Cotswold Festival of Steam - bank holiday weekend 27-29 May

 

  • EIGHT steam locomotives working over Gloucestershire Warwickshire Steam Railway including three visitors
  • Return of the ‘Coffee Pot’ local train
  • American invasion: USA Transportation Corps wartime locomotive in the Cotswolds
  • First visit to the line of a Standard class 4 

 

No fewer than EIGHT locomotives - including three visitors from other heritage railways - will be steaming across the Cotswolds countryside as the Cotswold Festival of Steam celebrates ‘Workhorses of Steam’ over the late May Bank Holiday.

 

Not only that, there will plenty for visitors to enjoy at the railway’s stations as well as a wide range of trains, including a goods train with opportunities to travel in the guard’s van.

 

The show aims to celebrate the steam engines that until the 1960s kept Britain’s economy going by shifting millions of tons of freight as well as passengers, day in day out, on the national railway network.  They ranged from small tank engines that ran local passenger train services or shunted goods yards to mighty express locomotives handling the heaviest trains at speeds up to 100mph.

 

Ian Crowder, a volunteer on the Gloucestershire Warwickshire Railway and a member of the event organising team commented: “With the recent visit of ‘Flying Scotsman’ to Gloucestershire, the railway is expecting a wave of visitors looking for a more accessible ‘fix of steam’.

 

“Interest in steam traction has never been greater.  Steam disappeared off the national network half a century ago but it is still very much alive today.  And where else can you find eight steam engines, all working together?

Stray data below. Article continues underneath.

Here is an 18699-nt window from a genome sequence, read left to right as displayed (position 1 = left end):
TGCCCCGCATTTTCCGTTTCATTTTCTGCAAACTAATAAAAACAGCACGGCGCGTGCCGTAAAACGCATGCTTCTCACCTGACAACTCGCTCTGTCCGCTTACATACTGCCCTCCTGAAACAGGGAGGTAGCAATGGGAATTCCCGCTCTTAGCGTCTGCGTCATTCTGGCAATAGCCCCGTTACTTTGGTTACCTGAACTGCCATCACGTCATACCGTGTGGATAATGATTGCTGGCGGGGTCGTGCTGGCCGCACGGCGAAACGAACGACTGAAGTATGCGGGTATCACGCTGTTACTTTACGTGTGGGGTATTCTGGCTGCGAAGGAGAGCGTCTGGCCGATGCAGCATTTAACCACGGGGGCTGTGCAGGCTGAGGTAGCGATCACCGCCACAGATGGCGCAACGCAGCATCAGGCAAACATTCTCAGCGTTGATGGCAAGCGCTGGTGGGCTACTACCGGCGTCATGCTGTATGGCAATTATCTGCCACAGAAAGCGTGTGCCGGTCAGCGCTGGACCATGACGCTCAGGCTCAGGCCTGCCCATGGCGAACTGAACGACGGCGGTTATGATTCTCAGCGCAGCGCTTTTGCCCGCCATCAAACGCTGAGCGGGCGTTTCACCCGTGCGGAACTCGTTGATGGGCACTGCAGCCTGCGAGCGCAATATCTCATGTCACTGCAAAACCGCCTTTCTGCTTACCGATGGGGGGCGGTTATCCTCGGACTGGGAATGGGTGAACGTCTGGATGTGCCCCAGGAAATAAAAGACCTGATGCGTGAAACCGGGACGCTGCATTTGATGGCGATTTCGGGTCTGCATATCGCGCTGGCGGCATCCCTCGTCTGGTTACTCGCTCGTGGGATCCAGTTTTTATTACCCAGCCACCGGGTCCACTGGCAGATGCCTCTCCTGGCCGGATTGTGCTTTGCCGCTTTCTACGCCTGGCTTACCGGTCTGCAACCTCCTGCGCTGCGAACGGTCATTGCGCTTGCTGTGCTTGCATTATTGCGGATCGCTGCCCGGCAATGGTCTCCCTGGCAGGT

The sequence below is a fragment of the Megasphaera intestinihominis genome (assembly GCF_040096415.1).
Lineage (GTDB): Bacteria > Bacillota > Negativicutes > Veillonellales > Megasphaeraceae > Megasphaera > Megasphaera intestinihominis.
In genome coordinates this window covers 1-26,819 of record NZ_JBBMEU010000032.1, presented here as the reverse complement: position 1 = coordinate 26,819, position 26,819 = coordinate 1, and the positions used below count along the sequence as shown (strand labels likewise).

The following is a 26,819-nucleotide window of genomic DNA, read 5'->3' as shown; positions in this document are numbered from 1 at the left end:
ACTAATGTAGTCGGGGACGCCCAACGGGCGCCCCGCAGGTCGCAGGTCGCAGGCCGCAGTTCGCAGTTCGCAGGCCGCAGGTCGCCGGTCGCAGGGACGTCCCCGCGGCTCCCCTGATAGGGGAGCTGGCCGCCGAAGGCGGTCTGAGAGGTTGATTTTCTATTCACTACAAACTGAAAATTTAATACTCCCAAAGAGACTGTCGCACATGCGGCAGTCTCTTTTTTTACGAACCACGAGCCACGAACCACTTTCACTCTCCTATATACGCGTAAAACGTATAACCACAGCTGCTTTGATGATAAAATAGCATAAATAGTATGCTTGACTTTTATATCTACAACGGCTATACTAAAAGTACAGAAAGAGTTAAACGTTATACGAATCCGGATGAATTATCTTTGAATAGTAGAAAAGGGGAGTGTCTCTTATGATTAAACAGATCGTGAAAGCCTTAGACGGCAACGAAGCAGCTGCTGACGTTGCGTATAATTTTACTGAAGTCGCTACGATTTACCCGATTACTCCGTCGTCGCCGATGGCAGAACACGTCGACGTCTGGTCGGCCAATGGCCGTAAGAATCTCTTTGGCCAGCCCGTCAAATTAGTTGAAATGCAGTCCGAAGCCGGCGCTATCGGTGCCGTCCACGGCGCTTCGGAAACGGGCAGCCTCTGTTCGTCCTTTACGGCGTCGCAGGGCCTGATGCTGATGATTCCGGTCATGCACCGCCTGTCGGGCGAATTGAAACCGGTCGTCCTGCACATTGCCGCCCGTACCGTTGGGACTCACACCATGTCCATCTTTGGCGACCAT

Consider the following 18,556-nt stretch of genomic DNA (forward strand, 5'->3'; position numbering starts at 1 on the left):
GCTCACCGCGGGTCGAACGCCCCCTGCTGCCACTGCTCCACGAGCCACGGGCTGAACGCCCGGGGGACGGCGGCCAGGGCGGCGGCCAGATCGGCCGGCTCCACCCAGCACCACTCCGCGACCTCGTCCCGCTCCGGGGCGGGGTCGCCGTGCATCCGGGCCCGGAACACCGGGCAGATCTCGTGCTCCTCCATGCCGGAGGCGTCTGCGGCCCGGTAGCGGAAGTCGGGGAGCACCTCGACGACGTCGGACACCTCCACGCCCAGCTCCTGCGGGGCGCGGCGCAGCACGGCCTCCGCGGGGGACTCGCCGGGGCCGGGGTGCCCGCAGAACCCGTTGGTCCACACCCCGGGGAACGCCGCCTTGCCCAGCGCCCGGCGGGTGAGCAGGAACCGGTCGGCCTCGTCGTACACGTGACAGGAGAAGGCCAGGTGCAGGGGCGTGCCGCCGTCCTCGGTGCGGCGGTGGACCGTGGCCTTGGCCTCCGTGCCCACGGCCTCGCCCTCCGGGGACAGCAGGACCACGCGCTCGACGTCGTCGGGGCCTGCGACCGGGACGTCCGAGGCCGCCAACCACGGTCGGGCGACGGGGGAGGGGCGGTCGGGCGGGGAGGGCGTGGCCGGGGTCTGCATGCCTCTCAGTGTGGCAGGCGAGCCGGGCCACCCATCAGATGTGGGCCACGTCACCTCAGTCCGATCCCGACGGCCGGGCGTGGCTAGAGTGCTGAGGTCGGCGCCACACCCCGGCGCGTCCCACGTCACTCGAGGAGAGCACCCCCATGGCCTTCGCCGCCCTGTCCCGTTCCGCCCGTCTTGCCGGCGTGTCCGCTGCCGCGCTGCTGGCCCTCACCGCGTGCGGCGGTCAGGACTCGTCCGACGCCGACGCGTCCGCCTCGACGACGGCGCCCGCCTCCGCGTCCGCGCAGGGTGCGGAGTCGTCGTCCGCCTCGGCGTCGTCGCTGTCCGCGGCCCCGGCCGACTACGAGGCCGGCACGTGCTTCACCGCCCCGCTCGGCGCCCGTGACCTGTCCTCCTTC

“There will also be steam on the North Gloucestershire Narrow Gauge Railway at Toddington over the weekend with up to three 2ft gauge engines running, as well as traction engines - something steamy for every taste!”

 

Visiting locomotives include:

  • Return of the Coffee Pot! Until 1960 the local train service between Cheltenham St. James station (where the Waitrose supermarket is today) and Honeybourne was worked by 1400 class tank locomotives which propelled one or two coaches to Honeybourne and pulled them back, stopping at all stations.  The driver worked the engine from a driving cab in the coach at the front of the train when the engine was pushing.  Engine no. 1450 will, with its ‘auto-coach’ be running over the line once again, bringing memories back of the service that disappeared in 1960.  Appearing courtesy of the Severn Valley Railway.